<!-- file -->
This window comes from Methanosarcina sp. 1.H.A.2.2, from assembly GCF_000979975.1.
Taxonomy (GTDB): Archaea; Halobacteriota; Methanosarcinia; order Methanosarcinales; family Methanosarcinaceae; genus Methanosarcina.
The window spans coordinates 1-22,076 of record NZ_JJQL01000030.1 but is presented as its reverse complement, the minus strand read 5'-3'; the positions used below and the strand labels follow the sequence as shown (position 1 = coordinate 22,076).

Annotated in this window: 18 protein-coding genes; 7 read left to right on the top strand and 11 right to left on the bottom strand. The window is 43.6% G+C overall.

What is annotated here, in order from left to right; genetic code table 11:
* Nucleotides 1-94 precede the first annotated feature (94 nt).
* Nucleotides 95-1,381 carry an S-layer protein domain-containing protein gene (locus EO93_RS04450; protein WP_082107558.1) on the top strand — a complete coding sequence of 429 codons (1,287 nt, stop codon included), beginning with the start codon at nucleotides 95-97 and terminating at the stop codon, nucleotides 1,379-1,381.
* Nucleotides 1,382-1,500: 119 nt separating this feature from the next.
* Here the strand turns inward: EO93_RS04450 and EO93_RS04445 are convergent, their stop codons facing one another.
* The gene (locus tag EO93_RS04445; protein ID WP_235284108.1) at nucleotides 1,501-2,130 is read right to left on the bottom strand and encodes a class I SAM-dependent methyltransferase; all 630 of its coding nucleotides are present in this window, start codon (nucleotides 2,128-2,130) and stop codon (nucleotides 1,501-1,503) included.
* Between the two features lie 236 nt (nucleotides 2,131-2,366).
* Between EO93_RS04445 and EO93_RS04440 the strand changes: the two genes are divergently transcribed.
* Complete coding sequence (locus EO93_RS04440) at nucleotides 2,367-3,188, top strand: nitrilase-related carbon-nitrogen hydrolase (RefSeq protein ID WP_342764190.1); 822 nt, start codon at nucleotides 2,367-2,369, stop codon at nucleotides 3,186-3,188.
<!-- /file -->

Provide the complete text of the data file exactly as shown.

This window comes from Methanosarcina sp. 1.H.A.2.2, from assembly GCF_000979975.1.
Taxonomy (GTDB): Archaea; Halobacteriota; Methanosarcinia; order Methanosarcinales; family Methanosarcinaceae; genus Methanosarcina.
The window spans coordinates 1-22,076 of record NZ_JJQL01000030.1 but is presented as its reverse complement, the minus strand read 5'-3'; the positions used below and the strand labels follow the sequence as shown (position 1 = coordinate 22,076).

Annotated in this window: 18 protein-coding genes; 7 read left to right on the top strand and 11 right to left on the bottom strand. The window is 43.6% G+C overall.

What is annotated here, in order from left to right; genetic code table 11:
* Nucleotides 1-94 precede the first annotated feature (94 nt).
* Nucleotides 95-1,381 carry an S-layer protein domain-containing protein gene (locus EO93_RS04450; protein WP_082107558.1) on the top strand — a complete coding sequence of 429 codons (1,287 nt, stop codon included), beginning with the start codon at nucleotides 95-97 and terminating at the stop codon, nucleotides 1,379-1,381.
* Nucleotides 1,382-1,500: 119 nt separating this feature from the next.
* Here the strand turns inward: EO93_RS04450 and EO93_RS04445 are convergent, their stop codons facing one another.
* The gene (locus tag EO93_RS04445; protein ID WP_235284108.1) at nucleotides 1,501-2,130 is read right to left on the bottom strand and encodes a class I SAM-dependent methyltransferase; all 630 of its coding nucleotides are present in this window, start codon (nucleotides 2,128-2,130) and stop codon (nucleotides 1,501-1,503) included.
* Between the two features lie 236 nt (nucleotides 2,131-2,366).
* Between EO93_RS04445 and EO93_RS04440 the strand changes: the two genes are divergently transcribed.
* Complete coding sequence (locus EO93_RS04440) at nucleotides 2,367-3,188, top strand: nitrilase-related carbon-nitrogen hydrolase (RefSeq protein ID WP_342764190.1); 822 nt, start codon at nucleotides 2,367-2,369, stop codon at nucleotides 3,186-3,188.